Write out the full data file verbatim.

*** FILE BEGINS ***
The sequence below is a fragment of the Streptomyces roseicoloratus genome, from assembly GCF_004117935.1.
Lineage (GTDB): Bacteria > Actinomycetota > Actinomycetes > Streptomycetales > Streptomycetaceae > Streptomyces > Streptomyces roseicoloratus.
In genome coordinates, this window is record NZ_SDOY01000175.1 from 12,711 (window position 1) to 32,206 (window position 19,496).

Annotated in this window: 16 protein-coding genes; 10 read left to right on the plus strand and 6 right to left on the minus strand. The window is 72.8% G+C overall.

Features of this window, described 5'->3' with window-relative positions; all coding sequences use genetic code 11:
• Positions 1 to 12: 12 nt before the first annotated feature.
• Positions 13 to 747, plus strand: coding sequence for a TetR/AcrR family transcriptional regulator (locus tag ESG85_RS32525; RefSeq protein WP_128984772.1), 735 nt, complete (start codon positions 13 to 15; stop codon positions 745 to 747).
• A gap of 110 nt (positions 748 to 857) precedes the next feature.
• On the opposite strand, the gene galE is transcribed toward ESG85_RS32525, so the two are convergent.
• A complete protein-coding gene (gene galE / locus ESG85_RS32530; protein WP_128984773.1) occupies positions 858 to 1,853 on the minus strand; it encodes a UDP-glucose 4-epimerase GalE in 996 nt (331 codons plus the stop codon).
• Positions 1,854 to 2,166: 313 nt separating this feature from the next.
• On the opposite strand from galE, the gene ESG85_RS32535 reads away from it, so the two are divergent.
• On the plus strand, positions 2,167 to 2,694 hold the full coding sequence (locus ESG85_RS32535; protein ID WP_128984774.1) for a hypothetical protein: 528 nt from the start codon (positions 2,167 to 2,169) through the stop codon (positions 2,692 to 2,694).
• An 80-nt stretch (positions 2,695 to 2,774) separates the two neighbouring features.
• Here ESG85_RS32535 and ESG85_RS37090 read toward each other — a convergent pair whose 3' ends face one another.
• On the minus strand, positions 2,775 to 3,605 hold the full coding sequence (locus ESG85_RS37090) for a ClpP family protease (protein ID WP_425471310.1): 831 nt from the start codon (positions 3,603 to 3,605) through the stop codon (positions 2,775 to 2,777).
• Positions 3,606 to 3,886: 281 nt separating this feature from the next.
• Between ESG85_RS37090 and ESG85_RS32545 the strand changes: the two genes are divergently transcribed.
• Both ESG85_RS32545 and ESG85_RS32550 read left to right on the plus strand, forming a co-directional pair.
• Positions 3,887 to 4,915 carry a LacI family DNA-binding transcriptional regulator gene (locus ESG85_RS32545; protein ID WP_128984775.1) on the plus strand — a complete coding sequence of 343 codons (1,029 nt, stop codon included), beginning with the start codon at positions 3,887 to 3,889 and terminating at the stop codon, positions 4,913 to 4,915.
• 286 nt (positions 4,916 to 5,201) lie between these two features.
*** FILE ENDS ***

The sequence below is a fragment of the Streptomyces roseicoloratus genome, from assembly GCF_004117935.1.
Lineage (GTDB): Bacteria > Actinomycetota > Actinomycetes > Streptomycetales > Streptomycetaceae > Streptomyces > Streptomyces roseicoloratus.
In genome coordinates, this window is record NZ_SDOY01000175.1 from 12,711 (window position 1) to 32,206 (window position 19,496).

Annotated in this window: 16 protein-coding genes; 10 read left to right on the plus strand and 6 right to left on the minus strand. The window is 72.8% G+C overall.

Features of this window, described 5'->3' with window-relative positions; all coding sequences use genetic code 11:
• Positions 1 to 12: 12 nt before the first annotated feature.
• Positions 13 to 747, plus strand: coding sequence for a TetR/AcrR family transcriptional regulator (locus tag ESG85_RS32525; RefSeq protein WP_128984772.1), 735 nt, complete (start codon positions 13 to 15; stop codon positions 745 to 747).
• A gap of 110 nt (positions 748 to 857) precedes the next feature.
• On the opposite strand, the gene galE is transcribed toward ESG85_RS32525, so the two are convergent.
• A complete protein-coding gene (gene galE / locus ESG85_RS32530; protein WP_128984773.1) occupies positions 858 to 1,853 on the minus strand; it encodes a UDP-glucose 4-epimerase GalE in 996 nt (331 codons plus the stop codon).
• Positions 1,854 to 2,166: 313 nt separating this feature from the next.
• On the opposite strand from galE, the gene ESG85_RS32535 reads away from it, so the two are divergent.
• On the plus strand, positions 2,167 to 2,694 hold the full coding sequence (locus ESG85_RS32535; protein ID WP_128984774.1) for a hypothetical protein: 528 nt from the start codon (positions 2,167 to 2,169) through the stop codon (positions 2,692 to 2,694).
• An 80-nt stretch (positions 2,695 to 2,774) separates the two neighbouring features.
• Here ESG85_RS32535 and ESG85_RS37090 read toward each other — a convergent pair whose 3' ends face one another.
• On the minus strand, positions 2,775 to 3,605 hold the full coding sequence (locus ESG85_RS37090) for a ClpP family protease (protein ID WP_425471310.1): 831 nt from the start codon (positions 3,603 to 3,605) through the stop codon (positions 2,775 to 2,777).
• Positions 3,606 to 3,886: 281 nt separating this feature from the next.
• Between ESG85_RS37090 and ESG85_RS32545 the strand changes: the two genes are divergently transcribed.
• Both ESG85_RS32545 and ESG85_RS32550 read left to right on the plus strand, forming a co-directional pair.
• Positions 3,887 to 4,915 carry a LacI family DNA-binding transcriptional regulator gene (locus ESG85_RS32545; protein ID WP_128984775.1) on the plus strand — a complete coding sequence of 343 codons (1,029 nt, stop codon included), beginning with the start codon at positions 3,887 to 3,889 and terminating at the stop codon, positions 4,913 to 4,915.
• 286 nt (positions 4,916 to 5,201) lie between these two features.